When Kilborn talks to Relos about their choices, plenty sound unhappy-be it with traffic, the logistics of moving, the shallow friendships. Some even ask some fundamental questions, like, 'How much is enough?"

"How comfortable is comfortable?" one Relo couple asks each other. "Is this fine, or is there more somewhere else and once you got there, would you say, 'Is there somewhere else that's even finer?'"

Is it impossible that Relos could start answering these questions differently? Couldn't they decide the "finer" place is just someplace you stay and build a life in?

Of course, some moves are necessary. The farm kid needs to leave home if he wants to be a computer scientist. But all these moves, over and over up the food chain? I see a couple of alternatives:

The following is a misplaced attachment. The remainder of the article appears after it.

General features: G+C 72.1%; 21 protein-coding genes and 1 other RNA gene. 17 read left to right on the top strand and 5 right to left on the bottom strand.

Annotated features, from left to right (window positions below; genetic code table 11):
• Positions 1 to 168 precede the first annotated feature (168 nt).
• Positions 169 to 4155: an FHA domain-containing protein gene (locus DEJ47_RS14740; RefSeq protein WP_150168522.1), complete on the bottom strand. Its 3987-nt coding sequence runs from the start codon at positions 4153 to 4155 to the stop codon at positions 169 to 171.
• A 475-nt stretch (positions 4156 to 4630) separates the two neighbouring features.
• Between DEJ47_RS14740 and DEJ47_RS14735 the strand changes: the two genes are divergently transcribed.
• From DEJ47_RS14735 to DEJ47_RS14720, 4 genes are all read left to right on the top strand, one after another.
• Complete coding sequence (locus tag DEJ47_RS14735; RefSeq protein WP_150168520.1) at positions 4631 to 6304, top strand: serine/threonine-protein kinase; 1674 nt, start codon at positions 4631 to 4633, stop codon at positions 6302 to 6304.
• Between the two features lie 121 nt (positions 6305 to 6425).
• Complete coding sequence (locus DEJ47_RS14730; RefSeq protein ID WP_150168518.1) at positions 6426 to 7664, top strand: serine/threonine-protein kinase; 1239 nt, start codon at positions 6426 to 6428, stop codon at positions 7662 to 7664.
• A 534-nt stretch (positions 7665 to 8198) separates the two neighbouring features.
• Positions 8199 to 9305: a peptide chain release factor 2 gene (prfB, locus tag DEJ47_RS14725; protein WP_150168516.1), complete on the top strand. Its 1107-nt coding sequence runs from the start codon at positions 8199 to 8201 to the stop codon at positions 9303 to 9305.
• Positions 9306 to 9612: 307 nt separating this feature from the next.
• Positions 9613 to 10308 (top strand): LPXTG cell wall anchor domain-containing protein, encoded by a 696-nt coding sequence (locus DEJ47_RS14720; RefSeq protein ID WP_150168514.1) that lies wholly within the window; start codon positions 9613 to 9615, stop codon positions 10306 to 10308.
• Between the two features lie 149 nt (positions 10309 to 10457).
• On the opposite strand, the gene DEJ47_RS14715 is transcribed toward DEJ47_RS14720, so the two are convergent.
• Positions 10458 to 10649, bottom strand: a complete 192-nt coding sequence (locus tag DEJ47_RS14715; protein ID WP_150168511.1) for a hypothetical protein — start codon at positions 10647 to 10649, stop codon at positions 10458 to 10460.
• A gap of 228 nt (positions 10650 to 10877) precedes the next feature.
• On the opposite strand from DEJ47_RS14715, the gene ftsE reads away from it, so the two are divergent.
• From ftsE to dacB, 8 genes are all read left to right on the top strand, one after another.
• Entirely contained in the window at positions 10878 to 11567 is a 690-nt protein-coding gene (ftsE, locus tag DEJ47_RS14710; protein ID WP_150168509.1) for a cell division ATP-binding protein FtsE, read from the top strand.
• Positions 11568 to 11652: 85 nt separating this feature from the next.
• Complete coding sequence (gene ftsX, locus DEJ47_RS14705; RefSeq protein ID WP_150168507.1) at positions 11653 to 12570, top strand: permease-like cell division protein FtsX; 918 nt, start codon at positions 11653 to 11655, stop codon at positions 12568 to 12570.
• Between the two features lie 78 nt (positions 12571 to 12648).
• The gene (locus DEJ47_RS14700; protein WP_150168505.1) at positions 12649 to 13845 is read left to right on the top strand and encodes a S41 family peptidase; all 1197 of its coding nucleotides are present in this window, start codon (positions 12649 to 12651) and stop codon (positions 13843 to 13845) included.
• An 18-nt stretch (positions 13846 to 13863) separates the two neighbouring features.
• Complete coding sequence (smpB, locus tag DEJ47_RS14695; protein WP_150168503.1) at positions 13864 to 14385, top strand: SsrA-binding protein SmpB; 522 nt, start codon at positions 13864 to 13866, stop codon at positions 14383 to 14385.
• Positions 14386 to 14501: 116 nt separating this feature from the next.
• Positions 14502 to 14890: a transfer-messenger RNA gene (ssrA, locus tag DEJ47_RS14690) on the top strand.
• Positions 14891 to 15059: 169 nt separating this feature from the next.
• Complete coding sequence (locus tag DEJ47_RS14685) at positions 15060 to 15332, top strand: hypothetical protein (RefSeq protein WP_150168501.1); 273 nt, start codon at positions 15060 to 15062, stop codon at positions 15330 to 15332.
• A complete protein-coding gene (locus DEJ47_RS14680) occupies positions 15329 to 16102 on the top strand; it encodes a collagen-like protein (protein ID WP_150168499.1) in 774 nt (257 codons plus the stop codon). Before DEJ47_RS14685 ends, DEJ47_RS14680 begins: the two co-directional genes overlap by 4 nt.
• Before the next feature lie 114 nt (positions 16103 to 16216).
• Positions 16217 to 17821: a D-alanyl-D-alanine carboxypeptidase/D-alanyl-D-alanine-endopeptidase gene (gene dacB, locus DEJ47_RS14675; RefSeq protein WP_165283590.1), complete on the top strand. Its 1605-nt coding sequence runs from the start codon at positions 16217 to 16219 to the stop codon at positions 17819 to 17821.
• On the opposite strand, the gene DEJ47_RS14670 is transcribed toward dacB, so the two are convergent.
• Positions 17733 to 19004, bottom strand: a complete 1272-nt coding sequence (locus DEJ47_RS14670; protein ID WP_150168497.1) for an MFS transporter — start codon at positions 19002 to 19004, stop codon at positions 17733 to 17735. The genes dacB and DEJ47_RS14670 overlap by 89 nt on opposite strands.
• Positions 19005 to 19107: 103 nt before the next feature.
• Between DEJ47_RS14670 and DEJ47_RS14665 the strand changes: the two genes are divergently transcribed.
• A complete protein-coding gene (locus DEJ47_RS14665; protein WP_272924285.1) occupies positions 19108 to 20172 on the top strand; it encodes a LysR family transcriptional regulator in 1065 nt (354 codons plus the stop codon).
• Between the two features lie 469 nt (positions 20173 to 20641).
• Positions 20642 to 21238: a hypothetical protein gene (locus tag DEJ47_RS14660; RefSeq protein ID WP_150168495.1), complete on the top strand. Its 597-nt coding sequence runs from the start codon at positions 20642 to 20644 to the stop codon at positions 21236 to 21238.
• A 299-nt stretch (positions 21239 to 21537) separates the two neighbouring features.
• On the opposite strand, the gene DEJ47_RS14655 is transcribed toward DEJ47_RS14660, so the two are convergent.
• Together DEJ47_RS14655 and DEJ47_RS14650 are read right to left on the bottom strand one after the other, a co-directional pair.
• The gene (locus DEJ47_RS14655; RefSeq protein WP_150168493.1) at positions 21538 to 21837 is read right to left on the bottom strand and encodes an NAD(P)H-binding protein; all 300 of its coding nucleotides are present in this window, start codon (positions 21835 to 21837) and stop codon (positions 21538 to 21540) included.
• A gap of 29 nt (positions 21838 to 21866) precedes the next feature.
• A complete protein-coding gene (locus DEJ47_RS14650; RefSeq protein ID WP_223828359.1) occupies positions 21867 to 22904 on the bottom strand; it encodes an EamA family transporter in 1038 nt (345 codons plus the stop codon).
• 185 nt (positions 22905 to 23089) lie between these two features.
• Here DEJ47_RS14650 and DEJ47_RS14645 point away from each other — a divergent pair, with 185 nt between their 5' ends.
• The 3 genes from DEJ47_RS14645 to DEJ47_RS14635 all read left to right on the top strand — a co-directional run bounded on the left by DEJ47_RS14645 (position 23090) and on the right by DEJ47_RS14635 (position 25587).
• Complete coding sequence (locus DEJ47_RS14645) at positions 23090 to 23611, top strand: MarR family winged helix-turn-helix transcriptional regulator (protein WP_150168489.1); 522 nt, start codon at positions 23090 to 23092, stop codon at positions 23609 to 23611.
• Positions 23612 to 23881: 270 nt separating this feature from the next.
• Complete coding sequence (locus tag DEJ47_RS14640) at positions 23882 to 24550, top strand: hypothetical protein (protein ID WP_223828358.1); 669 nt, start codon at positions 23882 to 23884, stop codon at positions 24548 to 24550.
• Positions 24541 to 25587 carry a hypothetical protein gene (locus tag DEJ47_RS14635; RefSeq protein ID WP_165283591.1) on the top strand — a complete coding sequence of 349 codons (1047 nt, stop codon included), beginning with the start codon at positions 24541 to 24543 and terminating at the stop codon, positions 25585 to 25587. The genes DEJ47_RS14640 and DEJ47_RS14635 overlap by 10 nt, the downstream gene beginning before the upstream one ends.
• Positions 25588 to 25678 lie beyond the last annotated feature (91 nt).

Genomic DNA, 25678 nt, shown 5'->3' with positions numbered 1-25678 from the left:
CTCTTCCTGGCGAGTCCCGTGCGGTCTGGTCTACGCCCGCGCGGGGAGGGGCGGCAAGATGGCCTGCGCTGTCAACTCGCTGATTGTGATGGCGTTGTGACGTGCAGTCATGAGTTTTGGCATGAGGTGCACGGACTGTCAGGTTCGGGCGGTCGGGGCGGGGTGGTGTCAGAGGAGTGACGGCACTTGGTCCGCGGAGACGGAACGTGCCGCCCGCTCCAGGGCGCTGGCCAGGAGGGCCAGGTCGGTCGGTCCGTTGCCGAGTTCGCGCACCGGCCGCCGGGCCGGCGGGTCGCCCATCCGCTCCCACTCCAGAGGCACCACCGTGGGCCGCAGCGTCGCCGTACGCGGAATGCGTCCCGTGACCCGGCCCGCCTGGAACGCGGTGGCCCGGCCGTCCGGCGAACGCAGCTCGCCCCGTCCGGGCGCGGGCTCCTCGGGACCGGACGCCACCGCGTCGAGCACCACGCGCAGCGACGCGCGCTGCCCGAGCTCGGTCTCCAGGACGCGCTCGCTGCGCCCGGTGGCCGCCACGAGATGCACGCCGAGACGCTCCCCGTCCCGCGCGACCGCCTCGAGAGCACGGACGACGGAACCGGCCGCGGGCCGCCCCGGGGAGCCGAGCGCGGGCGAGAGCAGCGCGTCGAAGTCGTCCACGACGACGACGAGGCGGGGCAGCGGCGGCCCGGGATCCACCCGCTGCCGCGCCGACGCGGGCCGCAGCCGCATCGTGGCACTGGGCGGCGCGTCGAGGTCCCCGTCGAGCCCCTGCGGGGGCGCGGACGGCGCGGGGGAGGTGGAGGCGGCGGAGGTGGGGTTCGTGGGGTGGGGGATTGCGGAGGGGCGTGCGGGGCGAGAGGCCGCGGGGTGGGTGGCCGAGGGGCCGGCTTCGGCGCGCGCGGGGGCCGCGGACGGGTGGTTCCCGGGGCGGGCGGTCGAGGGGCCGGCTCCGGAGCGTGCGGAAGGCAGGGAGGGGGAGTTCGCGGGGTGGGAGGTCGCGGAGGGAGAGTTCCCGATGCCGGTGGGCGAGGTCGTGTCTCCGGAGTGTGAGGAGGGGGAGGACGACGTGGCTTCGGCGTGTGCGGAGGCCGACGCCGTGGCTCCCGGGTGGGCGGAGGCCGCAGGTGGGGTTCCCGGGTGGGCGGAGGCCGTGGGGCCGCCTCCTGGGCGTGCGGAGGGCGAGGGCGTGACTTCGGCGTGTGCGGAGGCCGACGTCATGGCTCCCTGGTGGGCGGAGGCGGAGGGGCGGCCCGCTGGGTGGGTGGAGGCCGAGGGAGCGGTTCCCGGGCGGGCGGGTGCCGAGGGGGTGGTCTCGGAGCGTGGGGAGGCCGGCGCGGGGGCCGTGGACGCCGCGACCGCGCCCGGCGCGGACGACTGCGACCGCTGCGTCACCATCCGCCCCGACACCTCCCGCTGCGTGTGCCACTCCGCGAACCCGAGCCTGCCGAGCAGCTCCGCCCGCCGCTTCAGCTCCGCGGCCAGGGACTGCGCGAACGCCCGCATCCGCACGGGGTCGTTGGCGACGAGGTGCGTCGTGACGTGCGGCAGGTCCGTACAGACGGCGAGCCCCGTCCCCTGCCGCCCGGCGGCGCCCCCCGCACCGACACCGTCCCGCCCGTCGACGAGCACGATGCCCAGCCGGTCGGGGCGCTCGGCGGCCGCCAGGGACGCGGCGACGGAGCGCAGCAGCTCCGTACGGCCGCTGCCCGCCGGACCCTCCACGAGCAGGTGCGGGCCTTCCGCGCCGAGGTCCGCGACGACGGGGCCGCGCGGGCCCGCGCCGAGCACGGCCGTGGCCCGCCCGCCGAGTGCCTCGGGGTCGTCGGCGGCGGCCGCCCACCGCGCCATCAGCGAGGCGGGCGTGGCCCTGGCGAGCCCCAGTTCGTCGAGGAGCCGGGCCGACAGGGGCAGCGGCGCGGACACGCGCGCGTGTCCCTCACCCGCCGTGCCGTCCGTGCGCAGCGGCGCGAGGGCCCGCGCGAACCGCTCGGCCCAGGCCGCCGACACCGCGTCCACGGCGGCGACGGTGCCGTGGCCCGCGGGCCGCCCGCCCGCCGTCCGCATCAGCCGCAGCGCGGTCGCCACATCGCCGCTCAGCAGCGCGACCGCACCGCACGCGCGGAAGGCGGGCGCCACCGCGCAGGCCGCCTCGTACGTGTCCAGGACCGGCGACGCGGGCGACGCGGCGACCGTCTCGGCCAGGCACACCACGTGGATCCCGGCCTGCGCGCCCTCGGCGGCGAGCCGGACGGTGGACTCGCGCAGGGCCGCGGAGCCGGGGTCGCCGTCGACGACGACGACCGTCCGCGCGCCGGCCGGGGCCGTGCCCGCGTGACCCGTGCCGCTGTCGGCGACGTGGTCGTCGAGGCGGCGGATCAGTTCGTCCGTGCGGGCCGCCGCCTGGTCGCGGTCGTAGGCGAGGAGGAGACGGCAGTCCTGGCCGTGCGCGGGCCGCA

1) Say no. Granted, this isn't always an option. Sometimes the choice may be between moving and losing a job, and certainly there are situations where you don't want to take that risk. But a couple of UPS employees, for example, tell Kilborn, "If you say 'no' now, there are no bad consequences." Sometimes it's just a question of how much money you think you need. Maybe, for some of these folks, it's not as much as they thought.

2) Negotiate. In some cases here, we're talking about people who are being offered big salaries and generous relocation packages (for executives, $70,000 for moving expenses is common, Kilborn says). Companies have a lot of leverage. Is your employer sure you can't manage inventory replenishment remotely? That you need to move to Colorado to write that computer program? How about he keeps that seventy grand for now and flies you out every couple weeks?